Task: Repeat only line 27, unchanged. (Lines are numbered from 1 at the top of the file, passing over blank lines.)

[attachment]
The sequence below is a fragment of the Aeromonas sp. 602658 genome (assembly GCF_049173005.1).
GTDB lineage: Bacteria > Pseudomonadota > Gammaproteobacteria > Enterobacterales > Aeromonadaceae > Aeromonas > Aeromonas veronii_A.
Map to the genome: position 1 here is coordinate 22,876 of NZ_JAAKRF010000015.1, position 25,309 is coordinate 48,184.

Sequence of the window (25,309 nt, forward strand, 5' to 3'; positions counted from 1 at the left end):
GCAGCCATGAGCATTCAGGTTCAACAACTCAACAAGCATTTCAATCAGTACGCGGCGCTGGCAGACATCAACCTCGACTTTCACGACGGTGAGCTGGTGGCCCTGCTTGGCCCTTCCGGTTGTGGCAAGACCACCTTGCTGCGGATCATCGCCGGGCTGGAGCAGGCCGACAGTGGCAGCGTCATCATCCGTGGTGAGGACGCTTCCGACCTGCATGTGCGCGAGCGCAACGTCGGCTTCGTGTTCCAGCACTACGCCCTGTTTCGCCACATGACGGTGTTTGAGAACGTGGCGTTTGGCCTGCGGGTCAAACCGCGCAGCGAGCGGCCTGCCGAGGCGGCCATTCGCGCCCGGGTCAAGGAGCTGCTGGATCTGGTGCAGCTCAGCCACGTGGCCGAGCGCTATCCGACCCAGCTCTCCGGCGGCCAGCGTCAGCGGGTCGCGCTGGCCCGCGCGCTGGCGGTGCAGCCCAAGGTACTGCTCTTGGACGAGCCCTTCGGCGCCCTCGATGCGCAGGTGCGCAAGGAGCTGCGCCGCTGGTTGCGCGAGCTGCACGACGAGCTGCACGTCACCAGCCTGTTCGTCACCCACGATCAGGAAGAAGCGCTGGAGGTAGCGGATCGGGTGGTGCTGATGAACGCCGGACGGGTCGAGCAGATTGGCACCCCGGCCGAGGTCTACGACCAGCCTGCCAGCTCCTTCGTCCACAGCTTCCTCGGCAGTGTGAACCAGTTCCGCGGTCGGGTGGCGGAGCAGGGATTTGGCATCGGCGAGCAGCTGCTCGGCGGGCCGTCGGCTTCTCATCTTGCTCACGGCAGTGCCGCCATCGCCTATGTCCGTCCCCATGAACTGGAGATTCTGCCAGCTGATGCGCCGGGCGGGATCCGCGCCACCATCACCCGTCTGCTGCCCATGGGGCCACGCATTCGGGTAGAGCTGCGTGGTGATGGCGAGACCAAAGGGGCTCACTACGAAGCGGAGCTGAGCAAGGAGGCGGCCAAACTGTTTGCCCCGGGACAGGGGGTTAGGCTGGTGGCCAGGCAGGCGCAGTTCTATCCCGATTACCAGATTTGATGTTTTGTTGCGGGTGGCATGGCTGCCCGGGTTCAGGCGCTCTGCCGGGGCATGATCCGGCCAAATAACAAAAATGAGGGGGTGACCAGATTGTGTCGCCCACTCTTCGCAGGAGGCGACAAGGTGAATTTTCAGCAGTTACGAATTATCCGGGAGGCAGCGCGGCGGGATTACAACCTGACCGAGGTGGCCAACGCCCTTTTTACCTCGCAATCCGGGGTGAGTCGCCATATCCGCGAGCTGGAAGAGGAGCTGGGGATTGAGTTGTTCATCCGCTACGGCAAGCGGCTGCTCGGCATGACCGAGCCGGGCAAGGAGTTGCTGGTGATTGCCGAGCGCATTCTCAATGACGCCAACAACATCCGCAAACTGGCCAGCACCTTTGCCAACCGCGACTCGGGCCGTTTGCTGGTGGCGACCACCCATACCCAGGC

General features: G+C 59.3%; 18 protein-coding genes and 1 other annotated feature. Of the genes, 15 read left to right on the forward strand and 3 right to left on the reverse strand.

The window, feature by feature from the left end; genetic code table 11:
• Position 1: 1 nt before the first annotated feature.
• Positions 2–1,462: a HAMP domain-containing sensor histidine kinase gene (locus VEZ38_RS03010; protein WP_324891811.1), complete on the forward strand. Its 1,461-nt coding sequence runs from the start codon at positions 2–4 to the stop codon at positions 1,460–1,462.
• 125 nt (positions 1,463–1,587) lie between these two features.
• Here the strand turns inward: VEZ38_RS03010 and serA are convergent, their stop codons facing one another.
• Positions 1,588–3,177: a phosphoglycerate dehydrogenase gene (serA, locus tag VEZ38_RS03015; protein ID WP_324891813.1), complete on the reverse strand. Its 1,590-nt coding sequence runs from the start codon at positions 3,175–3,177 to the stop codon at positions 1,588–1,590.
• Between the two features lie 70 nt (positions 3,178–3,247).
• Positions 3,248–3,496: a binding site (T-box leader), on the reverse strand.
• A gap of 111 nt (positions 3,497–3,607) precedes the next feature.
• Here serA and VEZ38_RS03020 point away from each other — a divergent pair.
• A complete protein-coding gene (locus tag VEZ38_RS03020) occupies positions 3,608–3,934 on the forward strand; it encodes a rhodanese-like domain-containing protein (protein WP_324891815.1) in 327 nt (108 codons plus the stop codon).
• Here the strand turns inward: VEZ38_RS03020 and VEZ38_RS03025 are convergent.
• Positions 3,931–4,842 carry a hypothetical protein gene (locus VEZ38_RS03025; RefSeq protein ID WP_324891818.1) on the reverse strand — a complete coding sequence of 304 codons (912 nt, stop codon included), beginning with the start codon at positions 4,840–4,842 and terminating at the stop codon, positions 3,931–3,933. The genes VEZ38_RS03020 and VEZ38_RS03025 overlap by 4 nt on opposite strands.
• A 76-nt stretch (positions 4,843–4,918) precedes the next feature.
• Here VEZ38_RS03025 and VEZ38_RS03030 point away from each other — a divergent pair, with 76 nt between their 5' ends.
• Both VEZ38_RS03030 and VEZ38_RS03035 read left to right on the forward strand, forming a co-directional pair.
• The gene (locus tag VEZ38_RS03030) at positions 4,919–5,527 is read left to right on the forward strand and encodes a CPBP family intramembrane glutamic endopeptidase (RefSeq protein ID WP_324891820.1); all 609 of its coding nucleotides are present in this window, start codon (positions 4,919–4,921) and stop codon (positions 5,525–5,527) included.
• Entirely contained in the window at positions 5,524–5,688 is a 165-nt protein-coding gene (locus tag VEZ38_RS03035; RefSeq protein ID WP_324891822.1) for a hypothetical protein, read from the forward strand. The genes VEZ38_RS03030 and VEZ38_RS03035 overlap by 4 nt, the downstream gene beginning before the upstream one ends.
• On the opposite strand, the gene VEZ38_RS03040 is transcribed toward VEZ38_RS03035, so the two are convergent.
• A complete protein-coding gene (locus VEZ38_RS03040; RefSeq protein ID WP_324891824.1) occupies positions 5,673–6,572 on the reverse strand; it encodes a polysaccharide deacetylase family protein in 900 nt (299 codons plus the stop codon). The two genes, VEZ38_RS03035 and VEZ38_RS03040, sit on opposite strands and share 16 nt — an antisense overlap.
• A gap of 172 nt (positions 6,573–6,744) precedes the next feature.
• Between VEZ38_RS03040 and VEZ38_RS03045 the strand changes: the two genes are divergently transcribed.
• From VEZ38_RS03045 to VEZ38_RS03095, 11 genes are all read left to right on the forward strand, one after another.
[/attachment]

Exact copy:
• A gap of 172 nt (positions 6,573–6,744) precedes the next feature.